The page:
For the transmission of message bursts, the FS-5000 uses
a very sophisticated modulation technique, called Vestigial Side Band Modulation (VSB or C1D), compatible with ECHOTEL.
This allows the transmitter to send a message
over a channel with an extremely narrow bandwidth at a speed of
2000 baud. As a result, sending a 55 character message takes no more
than 0.8 sec. , making Direction Finding (DF) practically impossible!
The principle is explained in a number of US patents that were filed around this time
Much of this circuit is directly visible when observing the
left half of the upper PCB of the transmitter
The two PROMs are each 8KB deep and contain a high-resolution sine-wave table,
which is necessary to obtain sufficient spectral purity of the output signal
Please note that the receiver uses a different kind of
modulation (SSB) with much lower speed (75 baud).
The transmitter has two compartments that are separated by a 'floor'.
Each compartment contains a large PCB; one at the top and one at the bottom.
The transmitter is extremely well-built with a keen eye for detail
and it is clear that money was no object when the FS-5000 was designed.
The PCBs inside the transmitter can be accessed by removing the top
and bottom panels. The image on the right shows the top board.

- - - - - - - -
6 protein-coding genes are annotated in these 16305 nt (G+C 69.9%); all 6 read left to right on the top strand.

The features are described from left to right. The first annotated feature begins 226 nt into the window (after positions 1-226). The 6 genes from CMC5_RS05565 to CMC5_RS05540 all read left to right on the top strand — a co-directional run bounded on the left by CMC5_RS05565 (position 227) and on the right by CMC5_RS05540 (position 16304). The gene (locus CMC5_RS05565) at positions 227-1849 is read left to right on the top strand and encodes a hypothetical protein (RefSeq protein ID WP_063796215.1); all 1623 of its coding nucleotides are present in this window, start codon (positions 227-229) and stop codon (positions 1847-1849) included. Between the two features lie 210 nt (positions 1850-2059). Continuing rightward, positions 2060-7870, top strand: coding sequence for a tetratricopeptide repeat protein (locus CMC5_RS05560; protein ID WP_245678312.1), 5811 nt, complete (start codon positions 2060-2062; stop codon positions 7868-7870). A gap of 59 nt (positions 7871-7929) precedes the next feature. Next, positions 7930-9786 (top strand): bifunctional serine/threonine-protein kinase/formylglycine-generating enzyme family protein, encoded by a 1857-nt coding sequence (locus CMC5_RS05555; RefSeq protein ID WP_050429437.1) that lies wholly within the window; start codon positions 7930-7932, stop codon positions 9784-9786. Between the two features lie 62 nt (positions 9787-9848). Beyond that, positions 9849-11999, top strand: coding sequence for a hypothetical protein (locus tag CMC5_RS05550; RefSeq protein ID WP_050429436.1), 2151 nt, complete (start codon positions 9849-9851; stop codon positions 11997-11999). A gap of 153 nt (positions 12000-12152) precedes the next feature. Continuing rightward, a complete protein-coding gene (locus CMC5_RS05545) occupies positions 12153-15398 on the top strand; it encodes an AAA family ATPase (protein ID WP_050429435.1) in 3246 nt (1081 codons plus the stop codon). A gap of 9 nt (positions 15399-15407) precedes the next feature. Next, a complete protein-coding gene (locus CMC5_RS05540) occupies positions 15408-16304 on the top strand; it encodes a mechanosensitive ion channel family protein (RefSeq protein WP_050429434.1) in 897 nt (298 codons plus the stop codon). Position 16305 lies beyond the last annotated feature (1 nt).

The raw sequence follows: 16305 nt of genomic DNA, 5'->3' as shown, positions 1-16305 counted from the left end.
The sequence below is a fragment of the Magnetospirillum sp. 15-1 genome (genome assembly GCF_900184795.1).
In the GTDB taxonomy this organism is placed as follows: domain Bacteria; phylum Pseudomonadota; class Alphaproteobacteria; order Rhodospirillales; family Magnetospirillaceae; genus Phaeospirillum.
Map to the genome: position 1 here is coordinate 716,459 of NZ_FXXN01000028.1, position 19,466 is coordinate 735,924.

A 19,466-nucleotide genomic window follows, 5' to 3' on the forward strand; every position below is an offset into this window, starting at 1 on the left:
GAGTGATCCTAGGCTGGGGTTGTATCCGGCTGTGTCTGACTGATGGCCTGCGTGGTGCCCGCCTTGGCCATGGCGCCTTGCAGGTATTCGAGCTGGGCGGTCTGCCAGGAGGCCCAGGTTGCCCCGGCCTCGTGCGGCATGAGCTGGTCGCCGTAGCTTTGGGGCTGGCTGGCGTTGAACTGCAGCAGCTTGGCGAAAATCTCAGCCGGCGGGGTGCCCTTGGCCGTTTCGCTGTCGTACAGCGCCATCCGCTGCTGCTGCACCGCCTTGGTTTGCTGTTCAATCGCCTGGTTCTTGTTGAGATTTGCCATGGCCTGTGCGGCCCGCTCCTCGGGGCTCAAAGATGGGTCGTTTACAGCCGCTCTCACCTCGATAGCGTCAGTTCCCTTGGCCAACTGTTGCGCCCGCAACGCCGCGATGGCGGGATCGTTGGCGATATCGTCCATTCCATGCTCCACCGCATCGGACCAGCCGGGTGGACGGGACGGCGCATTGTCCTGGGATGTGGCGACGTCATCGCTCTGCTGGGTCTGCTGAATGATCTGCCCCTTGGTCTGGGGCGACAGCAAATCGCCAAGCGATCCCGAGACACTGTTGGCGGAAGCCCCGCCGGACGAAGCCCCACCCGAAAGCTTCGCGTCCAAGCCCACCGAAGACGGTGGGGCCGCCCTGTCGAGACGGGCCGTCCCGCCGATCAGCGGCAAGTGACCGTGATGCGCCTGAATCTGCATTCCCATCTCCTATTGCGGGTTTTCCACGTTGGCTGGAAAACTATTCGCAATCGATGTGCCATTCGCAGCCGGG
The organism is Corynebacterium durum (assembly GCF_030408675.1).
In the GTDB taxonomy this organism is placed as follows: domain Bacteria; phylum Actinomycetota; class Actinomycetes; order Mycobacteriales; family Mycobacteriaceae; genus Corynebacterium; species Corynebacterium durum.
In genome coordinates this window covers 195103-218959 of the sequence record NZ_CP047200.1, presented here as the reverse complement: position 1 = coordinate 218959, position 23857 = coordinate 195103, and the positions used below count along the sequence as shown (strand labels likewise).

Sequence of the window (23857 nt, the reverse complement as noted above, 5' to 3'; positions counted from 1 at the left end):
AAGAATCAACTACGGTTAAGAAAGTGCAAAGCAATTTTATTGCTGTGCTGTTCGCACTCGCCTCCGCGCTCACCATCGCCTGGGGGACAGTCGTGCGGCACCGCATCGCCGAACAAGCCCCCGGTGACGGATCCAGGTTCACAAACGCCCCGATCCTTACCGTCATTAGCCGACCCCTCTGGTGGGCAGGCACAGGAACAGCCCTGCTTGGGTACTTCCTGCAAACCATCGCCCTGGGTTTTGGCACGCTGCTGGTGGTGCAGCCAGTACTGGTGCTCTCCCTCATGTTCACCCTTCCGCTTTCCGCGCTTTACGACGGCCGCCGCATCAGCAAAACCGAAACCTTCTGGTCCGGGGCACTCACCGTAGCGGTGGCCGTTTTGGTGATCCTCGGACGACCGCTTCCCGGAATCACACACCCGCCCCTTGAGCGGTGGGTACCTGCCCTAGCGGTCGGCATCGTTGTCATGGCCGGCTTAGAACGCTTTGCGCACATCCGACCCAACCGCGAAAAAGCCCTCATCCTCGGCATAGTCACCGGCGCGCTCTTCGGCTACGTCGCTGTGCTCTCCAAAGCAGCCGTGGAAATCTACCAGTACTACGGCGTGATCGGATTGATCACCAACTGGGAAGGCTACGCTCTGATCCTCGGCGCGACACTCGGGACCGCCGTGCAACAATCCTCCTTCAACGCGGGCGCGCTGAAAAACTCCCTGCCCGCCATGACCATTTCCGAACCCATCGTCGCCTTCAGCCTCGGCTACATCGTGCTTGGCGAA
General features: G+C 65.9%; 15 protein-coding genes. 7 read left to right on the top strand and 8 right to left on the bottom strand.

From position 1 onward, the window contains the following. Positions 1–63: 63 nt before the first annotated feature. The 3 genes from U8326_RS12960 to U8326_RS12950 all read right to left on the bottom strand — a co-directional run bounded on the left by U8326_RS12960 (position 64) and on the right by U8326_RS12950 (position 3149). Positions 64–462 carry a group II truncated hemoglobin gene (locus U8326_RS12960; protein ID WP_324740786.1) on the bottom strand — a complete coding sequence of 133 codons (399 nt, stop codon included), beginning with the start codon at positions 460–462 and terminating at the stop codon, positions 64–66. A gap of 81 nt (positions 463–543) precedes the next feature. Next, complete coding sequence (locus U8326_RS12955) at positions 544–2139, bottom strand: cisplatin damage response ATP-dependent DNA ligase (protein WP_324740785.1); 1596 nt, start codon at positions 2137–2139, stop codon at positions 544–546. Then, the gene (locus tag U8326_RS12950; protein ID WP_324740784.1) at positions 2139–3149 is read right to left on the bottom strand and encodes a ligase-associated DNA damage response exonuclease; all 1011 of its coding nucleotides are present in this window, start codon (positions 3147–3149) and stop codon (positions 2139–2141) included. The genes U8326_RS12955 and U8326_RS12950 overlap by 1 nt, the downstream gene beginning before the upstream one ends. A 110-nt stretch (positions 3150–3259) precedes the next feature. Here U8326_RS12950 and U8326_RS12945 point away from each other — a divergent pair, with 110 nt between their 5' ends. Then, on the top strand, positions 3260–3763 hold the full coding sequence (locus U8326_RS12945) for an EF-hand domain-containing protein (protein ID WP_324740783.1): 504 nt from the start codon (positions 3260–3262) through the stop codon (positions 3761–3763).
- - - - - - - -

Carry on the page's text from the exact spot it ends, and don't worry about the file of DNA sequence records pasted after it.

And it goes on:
The right half of the top board is filled with a series of high-performance
HF amplifiers  and MCL filters and mixers.
The left half is filled with ICs that form an I&Q modulator.
The SIN and COS signals are each produced by a
8KB PROM  followed by
Multiplying 8-bit DAC 
high-performance OpAmps .
The I&Q modulator gets a 200 kHz reference signal from the receiver
and is the heart of the VSB-modulation used by the FS-5000.
The transmitter does not contain a frequency synthesizer. Instead the
transmission frequency is determined by the receiver and is delivered
via the large connector (front) in the form of a 2-30 MHz signal
and a 50 MHz signal.
The bottom section of the transmitter contains the HF pre-amplifier,
based on an MRF134 (or DV1202), and the Power Amplifier (PA) with an
ON4347, followed by several band-pass filters.
As the transmitter covers a very wide frequency range (2-30 MHz)